We have come to know and have believed the love which God has for us. God is love, and the one who abides in love abides in God, and God abides in him.
You might have noticed a theme to these “What Is…” devotionals. I’ve stayed around the subject of Judas Iscariot because the relationship between Judas and Jesus reveals the love of God for His enemies; that’s paramount. But it also reveals the authority that is given the Son of Man to remove the restrainer that protects against the lawlessness of Satan (2 Thes 2:7).
God loves us as a Father that disciplines His children (Heb 12:7-11). We can see that happening as Judas exercises miracles, authority over demons, preaches the kingdom at hand (Mat 10:5-8) and even eats the morsel received from Jesus at the passover (Jhn 13:26). So if God loved Judas, why would Satan be permitted to enter into him? Let’s look at this from another angle. Remember when Jesus calls out Peter saying, “Simon, Simon, behold, Satan has demanded permission to sift you like wheat; but I have prayed for you, that your faith may not fail; and you, when once you have turned again, strengthen your brothers.” (Luk 22:31-32). What was going on with Peter that Jesus would say this to him? My observation (and Peter please forgive me for where I might be wrong) is his desire to lead by acting on Christ’s behalf, his ambition manifests through insecurities wanting to prove himself. And it looks like Satan was eating that up inside Peter because it wasn’t that Peter wanted to deny Christ, but his zeal was clouding his judgment about what Christ meant regarding thrones to judge the twelve tribes of Israel (Luk 22:30); possibly felt an erratic jolt of emotions for such a position, not to mention what came next, and didn’t know how to react or respond other than to get ampt. Next thing you know he cuts off a dudes ear and starts cursing… can you relate?! Shoot, I feel like I can!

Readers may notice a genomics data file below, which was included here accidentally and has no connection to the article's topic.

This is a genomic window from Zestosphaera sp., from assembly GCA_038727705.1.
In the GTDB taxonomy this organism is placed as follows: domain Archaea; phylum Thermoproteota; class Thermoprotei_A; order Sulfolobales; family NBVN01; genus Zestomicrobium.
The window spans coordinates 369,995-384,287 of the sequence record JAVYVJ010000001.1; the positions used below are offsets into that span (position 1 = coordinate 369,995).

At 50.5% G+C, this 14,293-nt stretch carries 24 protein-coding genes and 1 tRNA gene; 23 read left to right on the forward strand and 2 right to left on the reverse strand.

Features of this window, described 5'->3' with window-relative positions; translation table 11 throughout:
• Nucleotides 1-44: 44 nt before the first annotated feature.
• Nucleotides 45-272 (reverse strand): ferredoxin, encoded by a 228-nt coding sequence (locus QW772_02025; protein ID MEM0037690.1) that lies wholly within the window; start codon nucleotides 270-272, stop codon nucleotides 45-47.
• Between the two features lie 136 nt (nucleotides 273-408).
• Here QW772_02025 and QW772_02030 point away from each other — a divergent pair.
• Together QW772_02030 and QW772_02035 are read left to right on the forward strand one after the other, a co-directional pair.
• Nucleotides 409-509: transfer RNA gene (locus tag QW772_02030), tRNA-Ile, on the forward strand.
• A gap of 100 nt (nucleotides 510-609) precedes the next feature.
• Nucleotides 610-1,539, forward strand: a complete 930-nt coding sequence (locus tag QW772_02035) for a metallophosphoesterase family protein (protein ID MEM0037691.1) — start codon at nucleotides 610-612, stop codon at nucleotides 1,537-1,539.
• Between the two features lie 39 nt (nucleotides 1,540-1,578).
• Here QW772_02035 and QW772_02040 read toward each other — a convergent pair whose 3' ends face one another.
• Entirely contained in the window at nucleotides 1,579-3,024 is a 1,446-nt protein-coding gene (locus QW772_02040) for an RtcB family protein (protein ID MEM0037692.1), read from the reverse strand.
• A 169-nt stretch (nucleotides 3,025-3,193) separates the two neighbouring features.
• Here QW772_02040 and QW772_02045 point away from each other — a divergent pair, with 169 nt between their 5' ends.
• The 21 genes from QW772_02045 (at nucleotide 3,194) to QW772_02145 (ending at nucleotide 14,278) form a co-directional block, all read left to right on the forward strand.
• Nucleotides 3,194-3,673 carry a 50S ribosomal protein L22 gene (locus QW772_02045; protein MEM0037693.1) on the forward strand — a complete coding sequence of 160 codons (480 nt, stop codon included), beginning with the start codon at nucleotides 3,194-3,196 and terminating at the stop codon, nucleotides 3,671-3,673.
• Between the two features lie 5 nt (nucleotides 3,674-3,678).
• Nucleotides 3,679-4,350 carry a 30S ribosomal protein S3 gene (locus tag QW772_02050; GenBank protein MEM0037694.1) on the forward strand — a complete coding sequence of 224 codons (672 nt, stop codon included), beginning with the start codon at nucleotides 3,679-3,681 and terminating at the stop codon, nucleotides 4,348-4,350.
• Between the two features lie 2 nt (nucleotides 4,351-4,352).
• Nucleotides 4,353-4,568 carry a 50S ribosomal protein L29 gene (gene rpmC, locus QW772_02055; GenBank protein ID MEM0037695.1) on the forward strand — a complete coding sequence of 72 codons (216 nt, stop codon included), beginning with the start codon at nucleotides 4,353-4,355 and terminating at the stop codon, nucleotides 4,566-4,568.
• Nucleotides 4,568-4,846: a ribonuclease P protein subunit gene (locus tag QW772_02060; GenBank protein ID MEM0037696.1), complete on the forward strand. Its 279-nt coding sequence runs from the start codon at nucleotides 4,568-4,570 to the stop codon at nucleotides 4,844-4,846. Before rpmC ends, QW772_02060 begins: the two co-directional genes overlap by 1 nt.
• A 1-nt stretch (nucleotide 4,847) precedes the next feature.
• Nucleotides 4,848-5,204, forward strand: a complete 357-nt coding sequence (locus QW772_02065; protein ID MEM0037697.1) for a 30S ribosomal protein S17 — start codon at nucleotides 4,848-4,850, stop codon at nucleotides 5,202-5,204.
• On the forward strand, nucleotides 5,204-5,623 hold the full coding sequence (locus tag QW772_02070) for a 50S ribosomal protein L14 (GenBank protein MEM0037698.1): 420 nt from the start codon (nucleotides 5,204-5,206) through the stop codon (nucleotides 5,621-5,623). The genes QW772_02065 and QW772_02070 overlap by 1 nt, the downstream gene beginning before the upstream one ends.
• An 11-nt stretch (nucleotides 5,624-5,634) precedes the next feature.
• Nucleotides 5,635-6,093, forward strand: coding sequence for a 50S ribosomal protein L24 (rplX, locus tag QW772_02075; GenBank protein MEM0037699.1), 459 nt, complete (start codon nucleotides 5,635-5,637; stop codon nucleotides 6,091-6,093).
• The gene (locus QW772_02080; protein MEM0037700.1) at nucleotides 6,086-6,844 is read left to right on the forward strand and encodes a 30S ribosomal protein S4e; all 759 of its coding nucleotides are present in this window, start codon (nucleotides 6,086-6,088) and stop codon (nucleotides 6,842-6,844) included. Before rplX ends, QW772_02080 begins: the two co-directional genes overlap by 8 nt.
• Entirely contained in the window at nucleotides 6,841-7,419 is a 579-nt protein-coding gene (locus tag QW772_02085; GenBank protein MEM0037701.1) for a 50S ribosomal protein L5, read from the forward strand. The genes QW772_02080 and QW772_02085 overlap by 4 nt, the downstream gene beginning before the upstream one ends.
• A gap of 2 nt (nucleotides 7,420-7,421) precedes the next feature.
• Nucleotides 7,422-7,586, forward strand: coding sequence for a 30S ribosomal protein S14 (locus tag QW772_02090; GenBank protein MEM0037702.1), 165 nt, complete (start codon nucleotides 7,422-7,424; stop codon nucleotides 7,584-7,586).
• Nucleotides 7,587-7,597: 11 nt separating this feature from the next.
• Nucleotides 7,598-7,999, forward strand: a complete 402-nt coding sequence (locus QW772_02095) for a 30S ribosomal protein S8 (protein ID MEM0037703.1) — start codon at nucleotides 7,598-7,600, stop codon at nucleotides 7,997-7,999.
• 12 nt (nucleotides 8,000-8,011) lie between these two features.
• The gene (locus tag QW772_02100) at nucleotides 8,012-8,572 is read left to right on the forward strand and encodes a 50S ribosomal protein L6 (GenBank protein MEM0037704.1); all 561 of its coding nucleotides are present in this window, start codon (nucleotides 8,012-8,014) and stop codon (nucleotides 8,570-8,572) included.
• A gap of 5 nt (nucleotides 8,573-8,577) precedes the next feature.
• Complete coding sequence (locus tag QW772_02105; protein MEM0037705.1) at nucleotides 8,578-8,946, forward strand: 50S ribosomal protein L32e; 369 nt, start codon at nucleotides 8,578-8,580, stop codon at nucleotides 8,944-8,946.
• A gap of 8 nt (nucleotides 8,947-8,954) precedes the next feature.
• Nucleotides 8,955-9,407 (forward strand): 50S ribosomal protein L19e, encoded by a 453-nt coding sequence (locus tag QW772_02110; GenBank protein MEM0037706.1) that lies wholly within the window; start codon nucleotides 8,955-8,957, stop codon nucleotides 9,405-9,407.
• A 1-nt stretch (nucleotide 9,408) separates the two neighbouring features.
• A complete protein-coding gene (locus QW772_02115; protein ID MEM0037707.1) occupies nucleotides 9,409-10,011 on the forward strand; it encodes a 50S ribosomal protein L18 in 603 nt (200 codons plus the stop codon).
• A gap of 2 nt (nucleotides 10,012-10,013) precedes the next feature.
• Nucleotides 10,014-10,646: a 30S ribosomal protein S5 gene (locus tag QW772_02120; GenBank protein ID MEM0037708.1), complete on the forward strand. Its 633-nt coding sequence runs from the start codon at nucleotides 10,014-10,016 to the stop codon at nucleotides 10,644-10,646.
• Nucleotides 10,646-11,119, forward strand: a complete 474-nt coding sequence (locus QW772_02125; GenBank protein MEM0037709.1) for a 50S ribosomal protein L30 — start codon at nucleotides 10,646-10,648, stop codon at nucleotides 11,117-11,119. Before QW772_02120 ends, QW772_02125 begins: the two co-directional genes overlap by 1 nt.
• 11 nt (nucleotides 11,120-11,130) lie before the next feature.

But what do we make of Satan? This issue of sin dates back to the seed of Adam and is written in our DNA because Adam was not deceived when eating that fruit (1 Tim 2:14, Gen 3:6). And so we were living in the lie of evil because we are of our father the devil (Jhn 8:44) choosing to believe in ourselves rather than the truth of the Word of God (Gen 3:7), which is what Peter was doing by cutting off the right ear of a chief priests’ slave at the arrest of Jesus (Luk 18:10) and then denying Jesus for fear of his own life because it was time for the hour of darkness (Luk 22:53) in fulfillment of scripture. Notice what Jesus said to Simon (Peter), …but I have prayed for you, that your faith may not fail; …” Jesus said that He prayed for Peter. And why if Peter has no choice to his faith? After all, God is the one that hardens the heart, and Judas is the one to betray Jesus. So what glory is there to marvel at if God creates His vessels to do what they have no power over? We would be robotic in nature, without option but to marvel. Jesus prayed to His Father who gives us our faith that will either condemn or save us based on the condition of our hearts. And we are either using the faith of God to become hardened like Judas to an illegitimate father (Satan 1 Cor 5:5, 2 Thess 1:9)); or receiving salvation as promised like Peter through a relationship with the love of our heavenly Father (Jesus (Mat 18:14, 1 Tim 2)). Because faith is obeying by believing that Jesus did come in the flesh, and is Son of God, that grants us our promise into the kingdom of God (Jhn 14:6).
The last significant detail about these words of Jesus to Simon is, …and you, when once you have turned again, strengthen your brothers.” . There is an obvious mediation going on here by the data revealed about Simon’s heart. Jesus is confident that Simon will be turned again to Peter (Mat 16:18) for the responsibility of His office. But it’s through his portion of faith (Rom 12:3-6) to trust in the seal of the Holy Spirit (Jhn 3:33-36, 2 Tim 2:19-26).